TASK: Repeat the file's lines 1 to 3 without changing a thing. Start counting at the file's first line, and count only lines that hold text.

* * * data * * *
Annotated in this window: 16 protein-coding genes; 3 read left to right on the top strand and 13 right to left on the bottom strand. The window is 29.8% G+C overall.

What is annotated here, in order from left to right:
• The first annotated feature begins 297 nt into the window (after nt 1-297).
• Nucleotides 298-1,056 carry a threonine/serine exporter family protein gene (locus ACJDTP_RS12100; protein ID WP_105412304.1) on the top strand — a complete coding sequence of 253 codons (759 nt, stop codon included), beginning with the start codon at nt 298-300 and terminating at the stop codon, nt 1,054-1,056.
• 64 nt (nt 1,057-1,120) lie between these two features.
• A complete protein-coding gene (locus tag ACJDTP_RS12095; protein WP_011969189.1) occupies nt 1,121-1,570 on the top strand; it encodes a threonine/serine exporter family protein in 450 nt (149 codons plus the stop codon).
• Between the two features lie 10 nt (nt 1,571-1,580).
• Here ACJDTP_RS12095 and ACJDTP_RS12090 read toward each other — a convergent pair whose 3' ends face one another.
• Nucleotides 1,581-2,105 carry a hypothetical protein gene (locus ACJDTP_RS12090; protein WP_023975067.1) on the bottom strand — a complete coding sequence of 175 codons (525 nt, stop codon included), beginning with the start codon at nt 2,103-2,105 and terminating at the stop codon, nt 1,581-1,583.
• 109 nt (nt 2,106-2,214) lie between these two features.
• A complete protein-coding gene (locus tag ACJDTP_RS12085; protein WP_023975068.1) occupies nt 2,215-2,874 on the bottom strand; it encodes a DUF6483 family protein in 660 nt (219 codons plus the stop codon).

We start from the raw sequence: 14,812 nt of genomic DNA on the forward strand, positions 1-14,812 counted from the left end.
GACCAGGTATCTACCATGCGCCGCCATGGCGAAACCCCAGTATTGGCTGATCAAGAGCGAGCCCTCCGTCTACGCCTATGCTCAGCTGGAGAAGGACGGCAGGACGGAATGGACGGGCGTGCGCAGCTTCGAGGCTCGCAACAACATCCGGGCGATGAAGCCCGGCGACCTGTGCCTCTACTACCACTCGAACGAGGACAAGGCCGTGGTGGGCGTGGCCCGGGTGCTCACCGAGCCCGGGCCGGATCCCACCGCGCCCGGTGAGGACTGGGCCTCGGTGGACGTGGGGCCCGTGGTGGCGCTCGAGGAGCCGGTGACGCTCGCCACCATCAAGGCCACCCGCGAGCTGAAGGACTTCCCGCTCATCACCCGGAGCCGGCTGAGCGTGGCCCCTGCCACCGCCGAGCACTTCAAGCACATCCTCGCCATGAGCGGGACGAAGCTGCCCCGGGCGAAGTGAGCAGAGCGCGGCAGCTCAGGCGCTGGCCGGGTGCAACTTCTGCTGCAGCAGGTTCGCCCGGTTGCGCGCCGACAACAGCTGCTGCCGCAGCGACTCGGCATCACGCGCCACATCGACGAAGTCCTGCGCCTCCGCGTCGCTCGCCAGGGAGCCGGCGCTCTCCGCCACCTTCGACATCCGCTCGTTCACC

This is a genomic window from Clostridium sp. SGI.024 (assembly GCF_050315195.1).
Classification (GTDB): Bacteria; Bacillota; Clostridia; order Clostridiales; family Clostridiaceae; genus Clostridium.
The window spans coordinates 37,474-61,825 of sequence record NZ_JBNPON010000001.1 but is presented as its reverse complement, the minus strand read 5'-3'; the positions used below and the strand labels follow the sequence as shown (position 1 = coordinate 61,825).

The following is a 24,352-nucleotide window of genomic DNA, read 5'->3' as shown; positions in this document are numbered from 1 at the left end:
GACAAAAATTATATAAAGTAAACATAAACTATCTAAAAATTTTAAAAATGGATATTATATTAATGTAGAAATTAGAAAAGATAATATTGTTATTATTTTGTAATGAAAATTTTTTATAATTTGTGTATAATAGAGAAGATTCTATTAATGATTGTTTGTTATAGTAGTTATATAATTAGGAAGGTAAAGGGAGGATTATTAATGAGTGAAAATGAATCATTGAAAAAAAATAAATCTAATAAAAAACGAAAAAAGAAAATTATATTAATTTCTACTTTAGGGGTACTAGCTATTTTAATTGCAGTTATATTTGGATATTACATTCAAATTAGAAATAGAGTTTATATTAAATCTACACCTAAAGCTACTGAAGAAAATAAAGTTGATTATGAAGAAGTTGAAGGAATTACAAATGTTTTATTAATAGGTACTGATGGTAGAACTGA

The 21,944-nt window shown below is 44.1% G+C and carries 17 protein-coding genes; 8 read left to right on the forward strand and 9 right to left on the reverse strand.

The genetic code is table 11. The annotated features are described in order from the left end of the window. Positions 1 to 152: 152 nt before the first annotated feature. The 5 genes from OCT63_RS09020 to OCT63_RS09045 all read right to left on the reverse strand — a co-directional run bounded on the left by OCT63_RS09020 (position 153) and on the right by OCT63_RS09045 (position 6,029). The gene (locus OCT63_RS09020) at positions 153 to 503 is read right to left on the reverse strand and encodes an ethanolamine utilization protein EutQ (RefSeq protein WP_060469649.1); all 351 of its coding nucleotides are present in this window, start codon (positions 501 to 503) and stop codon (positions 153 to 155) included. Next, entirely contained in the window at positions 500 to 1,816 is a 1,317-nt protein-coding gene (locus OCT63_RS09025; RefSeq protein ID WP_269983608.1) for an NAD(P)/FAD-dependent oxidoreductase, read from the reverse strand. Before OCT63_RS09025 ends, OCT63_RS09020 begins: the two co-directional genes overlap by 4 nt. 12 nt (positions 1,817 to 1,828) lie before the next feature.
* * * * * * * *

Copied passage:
Annotated in this window: 16 protein-coding genes; 3 read left to right on the top strand and 13 right to left on the bottom strand. The window is 29.8% G+C overall.

What is annotated here, in order from left to right:
• The first annotated feature begins 297 nt into the window (after nt 1-297).